The above is the “police and guns” part of this post.
Now for the “more guns” part of this post: I went to a gun store today to look into buying a pistol both for recreational shooting and home security. Once there, I was reminded, as I always home, that gun stores are really nice places. People who work at the stores are happy to help, especially if you’re honest about your ignorance, and the other customers are usually happy people. These stores are the living embodiment of an armed society being a polite society.
The one thing that made me sad was that I may inadvertently have left a black family thinking I’m racist, though, even though what I really am is kind of Aspergery. I was talking with the salesman about the fact that I needed a gun that works for my small hands. With many guns, I find the distance from the grip to the trigger too long for my fingers. That throws off my aim.
One of the men was buying for his wife (who was not with him) and asked if I could handle a gun he was thinking about to see if it would fit my hand. I was happy to help. However, when I turned my back to tell my salesman that I’d be back in a minute, the group shifted and I ended up talking to an entirely different man.
Because the whole group was black, I think that they may have thought to themselves, “Typical white woman. All blacks look the same to her.”
That’s not true.
What’s true is that, until I get to know people, all faces look the same to me. I have a very hard time distinguishing new faces, so I look at externals: Skin color, height, body habitus (skinny, fat, etc.), and hair. All of these guys were black, yes, but what made them indistinguishable to me was that they all had long dreads, they all had burly body types, and they were all tall. The masks didn’t help. I would have done exactly the same thing with a trio of white guys, Hispanic guys, or Asian guys who had similar externalities.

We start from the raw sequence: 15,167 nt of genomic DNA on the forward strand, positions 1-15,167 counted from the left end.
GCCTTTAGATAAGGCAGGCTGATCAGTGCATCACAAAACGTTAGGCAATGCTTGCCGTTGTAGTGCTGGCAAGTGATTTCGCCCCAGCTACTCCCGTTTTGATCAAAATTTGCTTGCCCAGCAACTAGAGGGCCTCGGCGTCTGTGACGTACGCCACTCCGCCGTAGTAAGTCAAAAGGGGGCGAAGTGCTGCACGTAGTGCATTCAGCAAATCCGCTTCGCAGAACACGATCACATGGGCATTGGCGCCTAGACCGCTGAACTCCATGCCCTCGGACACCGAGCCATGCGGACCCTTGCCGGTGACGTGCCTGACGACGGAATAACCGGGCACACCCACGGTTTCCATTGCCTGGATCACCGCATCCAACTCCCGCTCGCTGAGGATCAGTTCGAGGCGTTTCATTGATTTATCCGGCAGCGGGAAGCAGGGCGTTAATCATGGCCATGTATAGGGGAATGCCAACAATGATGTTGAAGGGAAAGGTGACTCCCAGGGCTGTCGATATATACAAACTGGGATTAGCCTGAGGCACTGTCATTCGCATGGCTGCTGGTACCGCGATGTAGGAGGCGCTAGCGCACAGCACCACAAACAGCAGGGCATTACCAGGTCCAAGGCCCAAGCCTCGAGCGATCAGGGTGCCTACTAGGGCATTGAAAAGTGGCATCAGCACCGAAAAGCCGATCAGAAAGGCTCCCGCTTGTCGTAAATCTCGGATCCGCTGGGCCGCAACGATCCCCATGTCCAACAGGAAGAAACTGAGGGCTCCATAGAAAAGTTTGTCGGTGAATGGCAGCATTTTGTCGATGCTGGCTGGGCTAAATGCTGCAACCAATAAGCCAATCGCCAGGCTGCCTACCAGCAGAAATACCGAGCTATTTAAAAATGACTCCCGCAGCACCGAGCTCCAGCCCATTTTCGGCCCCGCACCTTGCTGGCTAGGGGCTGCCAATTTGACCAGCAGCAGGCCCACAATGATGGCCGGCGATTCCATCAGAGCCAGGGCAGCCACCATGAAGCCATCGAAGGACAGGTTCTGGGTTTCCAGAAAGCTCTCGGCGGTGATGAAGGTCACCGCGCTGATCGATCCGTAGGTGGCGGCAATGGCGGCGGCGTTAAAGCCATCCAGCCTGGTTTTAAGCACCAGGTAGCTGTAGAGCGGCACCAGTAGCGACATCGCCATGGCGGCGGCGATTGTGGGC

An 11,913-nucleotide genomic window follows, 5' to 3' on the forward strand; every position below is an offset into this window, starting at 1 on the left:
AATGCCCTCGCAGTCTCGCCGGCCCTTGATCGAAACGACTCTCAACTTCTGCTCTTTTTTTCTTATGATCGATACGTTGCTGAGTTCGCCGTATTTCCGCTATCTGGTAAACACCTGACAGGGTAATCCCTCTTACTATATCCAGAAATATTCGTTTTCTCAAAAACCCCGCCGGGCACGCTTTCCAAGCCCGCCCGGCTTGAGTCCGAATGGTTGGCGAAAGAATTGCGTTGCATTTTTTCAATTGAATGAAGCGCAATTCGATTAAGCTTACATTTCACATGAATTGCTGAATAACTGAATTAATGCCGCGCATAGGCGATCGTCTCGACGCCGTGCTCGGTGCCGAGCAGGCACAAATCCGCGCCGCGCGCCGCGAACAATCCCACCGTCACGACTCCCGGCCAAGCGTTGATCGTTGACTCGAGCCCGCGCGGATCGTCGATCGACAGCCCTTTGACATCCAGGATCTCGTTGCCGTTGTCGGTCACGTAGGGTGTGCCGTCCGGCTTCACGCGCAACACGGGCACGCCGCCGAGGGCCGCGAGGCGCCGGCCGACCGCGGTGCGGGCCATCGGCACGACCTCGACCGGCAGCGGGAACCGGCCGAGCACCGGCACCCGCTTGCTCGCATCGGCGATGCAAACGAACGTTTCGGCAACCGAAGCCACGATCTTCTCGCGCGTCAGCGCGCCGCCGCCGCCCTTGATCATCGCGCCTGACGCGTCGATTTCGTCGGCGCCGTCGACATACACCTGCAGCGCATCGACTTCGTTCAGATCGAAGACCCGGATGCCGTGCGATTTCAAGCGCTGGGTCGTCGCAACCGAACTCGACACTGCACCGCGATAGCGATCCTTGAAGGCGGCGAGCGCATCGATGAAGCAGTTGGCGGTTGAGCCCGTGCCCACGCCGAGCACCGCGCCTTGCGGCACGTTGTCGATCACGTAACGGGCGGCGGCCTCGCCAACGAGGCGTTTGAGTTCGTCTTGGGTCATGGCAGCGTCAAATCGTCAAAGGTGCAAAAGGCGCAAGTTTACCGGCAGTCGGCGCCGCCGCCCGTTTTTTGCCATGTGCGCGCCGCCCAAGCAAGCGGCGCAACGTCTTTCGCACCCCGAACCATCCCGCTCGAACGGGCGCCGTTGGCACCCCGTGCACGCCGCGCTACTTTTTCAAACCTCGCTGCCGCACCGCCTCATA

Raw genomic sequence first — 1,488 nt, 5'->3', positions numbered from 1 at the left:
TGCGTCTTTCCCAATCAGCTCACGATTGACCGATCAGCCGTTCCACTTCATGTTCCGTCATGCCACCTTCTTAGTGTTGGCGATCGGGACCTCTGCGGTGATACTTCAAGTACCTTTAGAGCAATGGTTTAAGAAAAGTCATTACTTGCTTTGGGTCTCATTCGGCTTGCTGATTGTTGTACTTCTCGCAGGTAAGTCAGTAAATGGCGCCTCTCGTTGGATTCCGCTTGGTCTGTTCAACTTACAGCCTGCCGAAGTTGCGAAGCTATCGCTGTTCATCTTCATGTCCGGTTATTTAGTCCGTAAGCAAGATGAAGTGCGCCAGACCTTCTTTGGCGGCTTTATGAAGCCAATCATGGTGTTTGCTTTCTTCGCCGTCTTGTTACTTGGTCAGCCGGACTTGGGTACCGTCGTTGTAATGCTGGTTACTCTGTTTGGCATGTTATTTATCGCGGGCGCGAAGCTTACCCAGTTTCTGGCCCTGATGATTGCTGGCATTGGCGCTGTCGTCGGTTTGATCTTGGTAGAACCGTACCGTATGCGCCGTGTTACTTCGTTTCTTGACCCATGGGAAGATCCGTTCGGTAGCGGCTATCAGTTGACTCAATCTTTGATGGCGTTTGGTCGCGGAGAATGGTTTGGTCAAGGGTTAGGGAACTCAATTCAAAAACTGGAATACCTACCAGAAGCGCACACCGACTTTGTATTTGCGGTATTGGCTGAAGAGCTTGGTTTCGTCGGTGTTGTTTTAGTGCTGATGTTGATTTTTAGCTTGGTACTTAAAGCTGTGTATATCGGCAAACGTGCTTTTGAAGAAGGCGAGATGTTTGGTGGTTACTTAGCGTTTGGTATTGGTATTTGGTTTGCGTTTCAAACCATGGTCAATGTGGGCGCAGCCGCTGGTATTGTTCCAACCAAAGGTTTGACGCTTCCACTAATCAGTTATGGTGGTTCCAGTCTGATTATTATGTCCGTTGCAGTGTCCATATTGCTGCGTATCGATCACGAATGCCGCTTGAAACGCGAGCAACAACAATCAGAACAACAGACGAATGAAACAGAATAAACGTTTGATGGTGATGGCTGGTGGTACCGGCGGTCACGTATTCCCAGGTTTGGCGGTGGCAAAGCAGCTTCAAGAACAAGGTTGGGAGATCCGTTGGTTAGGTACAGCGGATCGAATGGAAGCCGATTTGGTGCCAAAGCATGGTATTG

Still, the guys were sweet, so from my point of view it was a no harm, no foul, and I hope it was from theirs too. By the way, this is not white guilt speaking. This is Bookworm guilt. I hate hurting people’s feelings or making them feel uncomfortable.
And what did I buy? Nothing, yet. The range was too crowded for me to test anything, so I’ll go back in a day or two to try again.
Here’s something that did please me, though: It’s been at least three years since I handled a pistol and, before then, I’d done it infrequently, at best. However, once I picked up the guns the salesman was showing me, my muscle memory kicked in. Not only did I know what to do, I remembered to keep my finger away from the trigger. That last made me incredibly happy.
So, police, guns, and more guns. I wrote what I promised.
Jussie Smollett is allegedly an actor. Couldn’t prove it by me. That’s him in the picture. Jussie was allegedly the victim of a very unusual crime recently. It staggers the imagination. Really.
Jussie lives in Chicago, and says he was allegedly the subject of a racial and homophobic attack on his way back from a Subway restaurant. At 2:00 AM.
Okay! There”s at least a hint of plausibility there. The temperature was -21°. Plus whatever wind chill there was.. They call Chicago the “Windy City”. I’ve been there. They’re not lying. Personally I’d have to be pretty doggone hungry to go out for a sandwich at 2AM, when the temperature was -21°, and I had to walk to get there. I’d probably lick the picture on the Cheerios box before I’d go out for a sub in weather like that, but that’s just me!
According to Jussie (think “Once upon a time”), he was on the phone with his agent when the attack occurred. Oddly enough, neither man would submit his phone to the police to be examined. Strange! He said that two men in ski masks, dressed in black, poured bleach on him, shouting “This is MAGA country!” and hung a noose around his neck.
Now, as the liberals say, “If true”… this would be a terrible thing. The police scoured all the available video and did come up with two figures walking. They are said to be “persons of interest”, but not suspects, as the video was captured 15 – 30 minutes before the alleged attack took place and they were moving away from where the attack took place.